Date of Original Version
Attention-deficit/hyperactivity disorder (ADHD) is characterized by a persistent pattern of inattention and impulsivity/hyperactivity and is estimated to affect 3% to 7% of the school population (American Psychiatric Association, 2000). In the majority of cases the disorder persists into adolescence and adulthood (Barkley, Murphy, & Fischer, 2008; Simon, Czobor, Bálint, Mészáros & Bitter, 2009). Although many studies have reported on the relationship between ADHD and younger children, there are fewer studies examining this with older participants. Recent research indicates that increasing numbers of high school students with ADHD are pursuing college (Wolf, Simkowitz, & Carlson, 2009). While the exact rates of ADHD among college students are unknown, approximately 2% to 4% of college students report clinically significant levels of ADHD symptomology (Weyandt & DuPaul, 2006). Even though various studies in recent years have focused on unique aspects of functioning among college students diagnosed with ADHD, less empirical evidence is available concerning how these aspects of functioning specifically relate to ADHD symptomology in college students.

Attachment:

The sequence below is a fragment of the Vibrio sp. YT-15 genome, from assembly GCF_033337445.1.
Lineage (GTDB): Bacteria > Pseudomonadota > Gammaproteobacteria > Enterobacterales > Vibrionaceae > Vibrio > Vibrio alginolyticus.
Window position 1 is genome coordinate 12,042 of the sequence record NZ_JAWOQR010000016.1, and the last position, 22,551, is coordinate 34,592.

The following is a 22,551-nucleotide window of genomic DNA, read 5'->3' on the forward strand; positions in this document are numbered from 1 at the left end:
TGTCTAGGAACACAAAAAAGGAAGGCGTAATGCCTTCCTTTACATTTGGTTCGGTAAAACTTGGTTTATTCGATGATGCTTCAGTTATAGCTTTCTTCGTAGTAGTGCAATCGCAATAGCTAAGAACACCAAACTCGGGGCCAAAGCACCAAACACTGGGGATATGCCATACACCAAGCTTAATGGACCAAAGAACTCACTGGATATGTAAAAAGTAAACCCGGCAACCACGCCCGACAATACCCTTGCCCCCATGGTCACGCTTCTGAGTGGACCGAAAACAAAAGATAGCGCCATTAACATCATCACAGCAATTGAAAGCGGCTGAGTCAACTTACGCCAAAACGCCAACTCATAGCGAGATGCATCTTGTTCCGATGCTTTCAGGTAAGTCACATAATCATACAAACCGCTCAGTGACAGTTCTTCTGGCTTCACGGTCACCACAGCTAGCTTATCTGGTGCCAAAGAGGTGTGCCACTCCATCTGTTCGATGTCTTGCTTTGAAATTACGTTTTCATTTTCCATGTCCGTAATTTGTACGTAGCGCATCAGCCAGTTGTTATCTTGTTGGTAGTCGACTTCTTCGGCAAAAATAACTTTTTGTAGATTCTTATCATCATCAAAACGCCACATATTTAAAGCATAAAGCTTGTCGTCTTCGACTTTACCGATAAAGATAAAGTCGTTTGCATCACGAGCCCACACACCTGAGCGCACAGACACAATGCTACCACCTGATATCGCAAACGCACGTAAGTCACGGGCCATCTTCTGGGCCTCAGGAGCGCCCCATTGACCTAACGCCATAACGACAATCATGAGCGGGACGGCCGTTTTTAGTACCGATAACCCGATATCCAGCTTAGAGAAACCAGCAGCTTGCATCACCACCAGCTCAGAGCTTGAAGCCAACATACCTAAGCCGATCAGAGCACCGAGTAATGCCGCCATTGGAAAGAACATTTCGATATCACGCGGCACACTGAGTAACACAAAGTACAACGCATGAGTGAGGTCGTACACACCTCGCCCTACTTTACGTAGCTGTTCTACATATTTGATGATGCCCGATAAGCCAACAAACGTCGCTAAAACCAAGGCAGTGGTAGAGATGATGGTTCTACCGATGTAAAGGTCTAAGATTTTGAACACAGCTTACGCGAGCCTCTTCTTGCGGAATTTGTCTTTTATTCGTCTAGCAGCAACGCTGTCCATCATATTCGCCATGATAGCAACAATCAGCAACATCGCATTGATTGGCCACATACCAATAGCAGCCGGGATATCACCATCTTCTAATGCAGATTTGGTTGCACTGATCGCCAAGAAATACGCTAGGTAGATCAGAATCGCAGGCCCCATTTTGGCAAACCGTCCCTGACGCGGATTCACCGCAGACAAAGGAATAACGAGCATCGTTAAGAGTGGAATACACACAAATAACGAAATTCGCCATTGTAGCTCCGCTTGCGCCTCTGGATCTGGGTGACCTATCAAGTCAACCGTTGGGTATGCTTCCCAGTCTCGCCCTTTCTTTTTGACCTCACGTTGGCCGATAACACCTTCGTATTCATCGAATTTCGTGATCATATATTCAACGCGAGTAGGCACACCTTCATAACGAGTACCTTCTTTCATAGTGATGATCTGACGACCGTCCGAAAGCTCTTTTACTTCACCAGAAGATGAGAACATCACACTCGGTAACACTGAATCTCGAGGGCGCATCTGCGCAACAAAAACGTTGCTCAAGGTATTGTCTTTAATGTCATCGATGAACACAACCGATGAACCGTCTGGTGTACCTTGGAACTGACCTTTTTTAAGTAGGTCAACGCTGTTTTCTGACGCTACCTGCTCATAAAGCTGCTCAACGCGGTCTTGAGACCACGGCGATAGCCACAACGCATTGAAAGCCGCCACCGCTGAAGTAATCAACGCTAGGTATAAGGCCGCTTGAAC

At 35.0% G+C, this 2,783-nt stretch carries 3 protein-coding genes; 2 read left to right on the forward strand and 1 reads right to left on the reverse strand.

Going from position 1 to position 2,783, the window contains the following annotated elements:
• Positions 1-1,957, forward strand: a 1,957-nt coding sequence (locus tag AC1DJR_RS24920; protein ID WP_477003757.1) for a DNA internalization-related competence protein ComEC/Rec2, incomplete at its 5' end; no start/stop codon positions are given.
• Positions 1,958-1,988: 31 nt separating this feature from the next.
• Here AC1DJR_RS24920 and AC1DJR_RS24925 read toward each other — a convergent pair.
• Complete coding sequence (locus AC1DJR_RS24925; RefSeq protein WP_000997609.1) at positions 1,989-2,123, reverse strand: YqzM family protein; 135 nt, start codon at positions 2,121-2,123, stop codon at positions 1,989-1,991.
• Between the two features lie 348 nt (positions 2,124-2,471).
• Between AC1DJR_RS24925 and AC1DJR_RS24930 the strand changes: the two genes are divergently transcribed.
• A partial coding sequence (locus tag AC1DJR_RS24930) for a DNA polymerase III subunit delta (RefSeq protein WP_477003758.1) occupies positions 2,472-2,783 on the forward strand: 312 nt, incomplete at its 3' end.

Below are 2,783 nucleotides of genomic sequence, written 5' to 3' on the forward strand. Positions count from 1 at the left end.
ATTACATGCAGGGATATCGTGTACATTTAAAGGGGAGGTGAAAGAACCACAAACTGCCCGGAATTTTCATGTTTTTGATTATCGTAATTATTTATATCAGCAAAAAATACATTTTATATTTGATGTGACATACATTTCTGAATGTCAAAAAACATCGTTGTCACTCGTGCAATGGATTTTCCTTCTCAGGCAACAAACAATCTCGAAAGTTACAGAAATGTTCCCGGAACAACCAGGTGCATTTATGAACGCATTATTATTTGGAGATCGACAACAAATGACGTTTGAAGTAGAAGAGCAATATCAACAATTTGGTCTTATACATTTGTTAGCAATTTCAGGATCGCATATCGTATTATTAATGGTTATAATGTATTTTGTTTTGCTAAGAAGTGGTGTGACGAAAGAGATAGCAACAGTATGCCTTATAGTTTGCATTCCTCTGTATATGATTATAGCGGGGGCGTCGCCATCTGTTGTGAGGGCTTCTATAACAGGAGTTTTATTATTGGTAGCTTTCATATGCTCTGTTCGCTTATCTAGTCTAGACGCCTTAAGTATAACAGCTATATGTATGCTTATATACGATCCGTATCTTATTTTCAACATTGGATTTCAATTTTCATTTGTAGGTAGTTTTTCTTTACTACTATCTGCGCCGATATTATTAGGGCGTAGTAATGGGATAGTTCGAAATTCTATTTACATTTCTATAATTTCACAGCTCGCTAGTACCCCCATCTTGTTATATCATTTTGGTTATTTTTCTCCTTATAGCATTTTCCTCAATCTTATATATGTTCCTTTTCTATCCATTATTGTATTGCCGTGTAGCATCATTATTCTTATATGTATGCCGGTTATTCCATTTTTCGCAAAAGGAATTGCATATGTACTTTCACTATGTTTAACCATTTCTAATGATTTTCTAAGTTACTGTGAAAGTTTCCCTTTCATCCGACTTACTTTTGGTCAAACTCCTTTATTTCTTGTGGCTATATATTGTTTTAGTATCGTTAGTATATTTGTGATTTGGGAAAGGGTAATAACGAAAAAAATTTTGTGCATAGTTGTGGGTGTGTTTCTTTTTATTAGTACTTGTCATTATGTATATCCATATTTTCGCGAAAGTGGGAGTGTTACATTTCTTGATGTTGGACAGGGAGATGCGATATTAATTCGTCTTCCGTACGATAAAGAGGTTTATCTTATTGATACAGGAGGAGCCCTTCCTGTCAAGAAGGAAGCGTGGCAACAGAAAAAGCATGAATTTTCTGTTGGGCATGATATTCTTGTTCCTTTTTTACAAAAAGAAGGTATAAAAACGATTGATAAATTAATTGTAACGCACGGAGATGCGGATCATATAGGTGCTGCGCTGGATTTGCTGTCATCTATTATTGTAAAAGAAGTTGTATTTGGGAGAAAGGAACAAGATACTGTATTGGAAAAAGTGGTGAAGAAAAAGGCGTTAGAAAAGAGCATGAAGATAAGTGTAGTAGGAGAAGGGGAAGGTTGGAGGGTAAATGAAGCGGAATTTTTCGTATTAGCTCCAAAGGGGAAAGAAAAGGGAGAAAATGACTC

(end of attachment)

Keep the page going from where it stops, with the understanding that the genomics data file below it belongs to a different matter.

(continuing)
Chung, H. J., Wyandt, L., Verdi, G., Swentosky, A., Marraccini, M., Varejao, M., . . . Turcotte, K. (2013). The relationship among ADHD symptomology, executive functions, morality, and humor. The ADHD Report, 21(7), 5-9.
Available at: http://www.dx.doi.org/10.1521/adhd.2013.21.7.5